Hunting in Colorado is about more than just walking out in the wilderness and coming home with a trophy elk or the limit of pheasant. It’s about knowing how to be safe, smart and considerate and respecting the traditions of hunting.
It also takes a fair amount of experience to do it right, and that can be hard to come by when you’re new to hunting and fishing. Colorado Parks & Wildlife (CPW) has several programs to encourage new outdoors enthusiasts learn the ropes.
Hunting in Colorado and the Hunter Outreach Program
They created the Hunter Outreach Program for this purpose. It’s the easiest way for beginners and those without a family background in hunting to hone their skills and learn from experienced outdoor aficionados. Skills clinics, youth programs, mentored hunts and seminars are offered on a regular basis.
A weekend, evening or online hunter education course is also a great introduction to hunting, firearm safety and outdoor skills. Courses are offered nearly every week somewhere in the state. Passing this course is required prior to applying for or buying a Colorado hunting license for anyone born on or after January 1, 1949.
The CPW programs focus on hunting heritage and tradition and promote the vast opportunities for hunting throughout the state. They also create mentorship programs for youth and novice hunters and develop educational programs for the general public. Everyone who participates comes away with a new appreciation for Colorado’s natural lands and an attitude of stewardship that helps ensure they stay intact.
An integral part of the Hunter Outreach Program is Women Afield, which provides opportunities for women to learn about hunting big game, waterfowl and upland birds from experienced volunteers and DOW staff. Summer and fall workshops focus on both shooting and fishing. The clinics and seminars feature basic instruction in the fundamentals, from shotgun shooting to fly-fishing.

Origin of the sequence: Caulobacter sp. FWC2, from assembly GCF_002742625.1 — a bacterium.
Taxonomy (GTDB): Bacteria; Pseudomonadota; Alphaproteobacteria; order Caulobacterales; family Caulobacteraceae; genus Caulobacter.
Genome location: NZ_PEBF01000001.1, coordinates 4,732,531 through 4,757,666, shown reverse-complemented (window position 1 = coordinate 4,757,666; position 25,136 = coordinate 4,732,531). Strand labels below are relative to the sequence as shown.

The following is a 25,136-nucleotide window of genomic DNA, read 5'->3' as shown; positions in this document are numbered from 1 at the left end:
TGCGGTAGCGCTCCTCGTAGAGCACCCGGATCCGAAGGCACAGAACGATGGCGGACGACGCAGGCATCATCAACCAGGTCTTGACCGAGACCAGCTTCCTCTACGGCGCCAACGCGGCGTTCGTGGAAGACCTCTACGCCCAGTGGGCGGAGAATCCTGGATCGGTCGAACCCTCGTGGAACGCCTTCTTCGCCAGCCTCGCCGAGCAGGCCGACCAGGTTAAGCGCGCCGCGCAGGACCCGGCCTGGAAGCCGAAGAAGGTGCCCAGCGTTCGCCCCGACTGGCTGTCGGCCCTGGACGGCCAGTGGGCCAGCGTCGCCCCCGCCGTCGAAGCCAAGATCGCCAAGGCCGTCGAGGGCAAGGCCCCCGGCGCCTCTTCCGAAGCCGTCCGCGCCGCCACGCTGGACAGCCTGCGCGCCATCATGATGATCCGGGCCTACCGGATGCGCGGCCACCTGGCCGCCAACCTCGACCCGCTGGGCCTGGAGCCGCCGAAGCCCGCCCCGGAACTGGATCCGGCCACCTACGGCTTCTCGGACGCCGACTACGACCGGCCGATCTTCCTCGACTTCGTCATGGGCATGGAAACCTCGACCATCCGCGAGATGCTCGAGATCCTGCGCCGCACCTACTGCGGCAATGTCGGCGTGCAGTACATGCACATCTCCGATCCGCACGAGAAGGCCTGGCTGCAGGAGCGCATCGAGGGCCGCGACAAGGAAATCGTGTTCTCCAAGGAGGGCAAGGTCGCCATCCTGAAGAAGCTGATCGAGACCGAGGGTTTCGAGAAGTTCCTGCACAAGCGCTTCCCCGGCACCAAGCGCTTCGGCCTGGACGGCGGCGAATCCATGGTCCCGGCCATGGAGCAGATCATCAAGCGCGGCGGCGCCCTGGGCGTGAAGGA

Youth Hunting Program
The youth hunting program is also popular and provides a chance for youth between the ages of 12 and 17 to learn from experienced hunters during annual excursions. Accompanied by huntmasters and volunteers, the groups focus on either big game (elk, pronghorn and deer) or birds (waterfowl, pheasant and turkey). Available to Colorado residents, participants receive training in firearm safety, field safety, hunting skills and techniques as well as hunter ethics and responsibility.
About Colorado Parks & Wildlife
As one of Colorado’s advocates for environmental and wildlife habitat conservation, Colorado Parks & Wildlife manages 41 state parks, more than 300 state wildlife areas, all the state's wildlife and many recreational programs.